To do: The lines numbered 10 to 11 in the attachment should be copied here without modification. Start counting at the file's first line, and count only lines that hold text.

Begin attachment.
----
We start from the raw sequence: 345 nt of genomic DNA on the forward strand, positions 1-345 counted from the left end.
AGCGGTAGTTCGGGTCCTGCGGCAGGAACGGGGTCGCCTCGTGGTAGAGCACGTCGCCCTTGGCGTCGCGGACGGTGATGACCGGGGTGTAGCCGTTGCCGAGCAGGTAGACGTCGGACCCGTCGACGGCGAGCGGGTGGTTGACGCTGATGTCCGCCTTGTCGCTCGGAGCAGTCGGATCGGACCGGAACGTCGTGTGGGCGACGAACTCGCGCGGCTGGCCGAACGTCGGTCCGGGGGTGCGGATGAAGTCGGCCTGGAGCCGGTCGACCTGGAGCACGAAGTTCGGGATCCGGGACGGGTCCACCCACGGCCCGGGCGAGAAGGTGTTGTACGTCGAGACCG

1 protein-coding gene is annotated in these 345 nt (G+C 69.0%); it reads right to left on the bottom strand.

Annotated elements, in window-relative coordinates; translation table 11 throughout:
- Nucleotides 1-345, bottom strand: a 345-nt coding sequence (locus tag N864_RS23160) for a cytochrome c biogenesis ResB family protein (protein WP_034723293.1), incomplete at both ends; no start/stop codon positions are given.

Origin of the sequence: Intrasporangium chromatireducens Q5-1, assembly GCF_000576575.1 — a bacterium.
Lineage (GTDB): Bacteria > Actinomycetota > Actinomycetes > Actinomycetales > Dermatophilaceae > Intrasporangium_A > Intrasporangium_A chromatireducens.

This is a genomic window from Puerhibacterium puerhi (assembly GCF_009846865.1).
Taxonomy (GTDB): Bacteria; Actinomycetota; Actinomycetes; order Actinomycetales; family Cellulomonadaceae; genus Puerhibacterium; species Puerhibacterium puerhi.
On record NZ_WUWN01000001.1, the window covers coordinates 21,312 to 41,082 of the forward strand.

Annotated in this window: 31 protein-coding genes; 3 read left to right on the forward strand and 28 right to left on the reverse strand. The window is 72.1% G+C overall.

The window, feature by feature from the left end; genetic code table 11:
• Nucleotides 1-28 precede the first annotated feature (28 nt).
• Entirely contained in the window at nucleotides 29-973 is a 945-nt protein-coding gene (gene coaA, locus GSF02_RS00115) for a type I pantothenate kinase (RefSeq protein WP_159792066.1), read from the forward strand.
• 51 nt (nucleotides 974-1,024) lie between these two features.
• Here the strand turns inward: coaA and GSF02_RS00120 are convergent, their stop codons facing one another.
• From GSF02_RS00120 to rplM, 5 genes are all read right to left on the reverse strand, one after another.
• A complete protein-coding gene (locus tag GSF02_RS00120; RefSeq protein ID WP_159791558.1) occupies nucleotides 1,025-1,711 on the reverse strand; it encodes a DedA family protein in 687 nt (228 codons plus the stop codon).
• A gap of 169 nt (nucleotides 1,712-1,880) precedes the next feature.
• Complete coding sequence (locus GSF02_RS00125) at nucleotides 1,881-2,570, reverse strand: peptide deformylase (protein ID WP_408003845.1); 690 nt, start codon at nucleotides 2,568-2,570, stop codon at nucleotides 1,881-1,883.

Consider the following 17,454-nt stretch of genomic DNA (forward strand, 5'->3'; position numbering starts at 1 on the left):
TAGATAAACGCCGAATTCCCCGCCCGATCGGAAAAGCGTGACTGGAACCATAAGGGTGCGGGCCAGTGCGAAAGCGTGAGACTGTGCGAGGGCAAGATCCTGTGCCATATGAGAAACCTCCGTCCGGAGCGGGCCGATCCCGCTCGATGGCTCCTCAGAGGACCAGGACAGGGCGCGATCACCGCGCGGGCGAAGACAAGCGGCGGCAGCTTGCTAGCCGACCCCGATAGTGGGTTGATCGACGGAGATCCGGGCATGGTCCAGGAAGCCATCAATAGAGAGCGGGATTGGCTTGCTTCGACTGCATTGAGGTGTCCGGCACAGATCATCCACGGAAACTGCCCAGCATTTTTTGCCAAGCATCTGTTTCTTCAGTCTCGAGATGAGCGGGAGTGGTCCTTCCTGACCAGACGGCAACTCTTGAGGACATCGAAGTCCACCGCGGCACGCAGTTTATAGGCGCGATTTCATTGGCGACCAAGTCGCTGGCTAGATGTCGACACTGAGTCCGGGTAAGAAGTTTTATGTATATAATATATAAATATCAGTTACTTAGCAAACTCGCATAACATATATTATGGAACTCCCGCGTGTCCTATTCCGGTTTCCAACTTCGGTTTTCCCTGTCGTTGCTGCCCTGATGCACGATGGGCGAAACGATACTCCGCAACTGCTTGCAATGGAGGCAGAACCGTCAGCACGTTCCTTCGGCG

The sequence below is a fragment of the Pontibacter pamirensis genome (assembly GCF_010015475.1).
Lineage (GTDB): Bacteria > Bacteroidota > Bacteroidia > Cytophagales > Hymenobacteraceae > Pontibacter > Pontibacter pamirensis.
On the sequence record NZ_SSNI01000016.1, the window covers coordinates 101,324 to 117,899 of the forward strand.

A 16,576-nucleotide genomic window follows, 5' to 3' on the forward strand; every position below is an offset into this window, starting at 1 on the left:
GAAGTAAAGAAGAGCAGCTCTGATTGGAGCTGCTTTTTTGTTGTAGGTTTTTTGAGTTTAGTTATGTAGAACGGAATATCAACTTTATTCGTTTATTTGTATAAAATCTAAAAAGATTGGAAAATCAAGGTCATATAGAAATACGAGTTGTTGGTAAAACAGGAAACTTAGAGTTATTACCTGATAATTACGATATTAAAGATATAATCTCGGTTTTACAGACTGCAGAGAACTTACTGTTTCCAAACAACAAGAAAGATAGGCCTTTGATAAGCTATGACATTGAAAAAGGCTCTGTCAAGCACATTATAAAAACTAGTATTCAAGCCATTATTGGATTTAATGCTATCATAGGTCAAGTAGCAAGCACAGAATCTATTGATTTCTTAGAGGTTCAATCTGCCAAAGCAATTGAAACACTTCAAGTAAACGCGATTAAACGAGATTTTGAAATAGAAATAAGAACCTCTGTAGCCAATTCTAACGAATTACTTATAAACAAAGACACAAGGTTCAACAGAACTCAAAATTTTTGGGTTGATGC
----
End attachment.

On record NZ_WUWN01000001.1, the window covers coordinates 21,312 to 41,082 of the forward strand.

Annotated in this window: 31 protein-coding genes; 3 read left to right on the forward strand and 28 right to left on the reverse strand. The window is 72.1% G+C overall.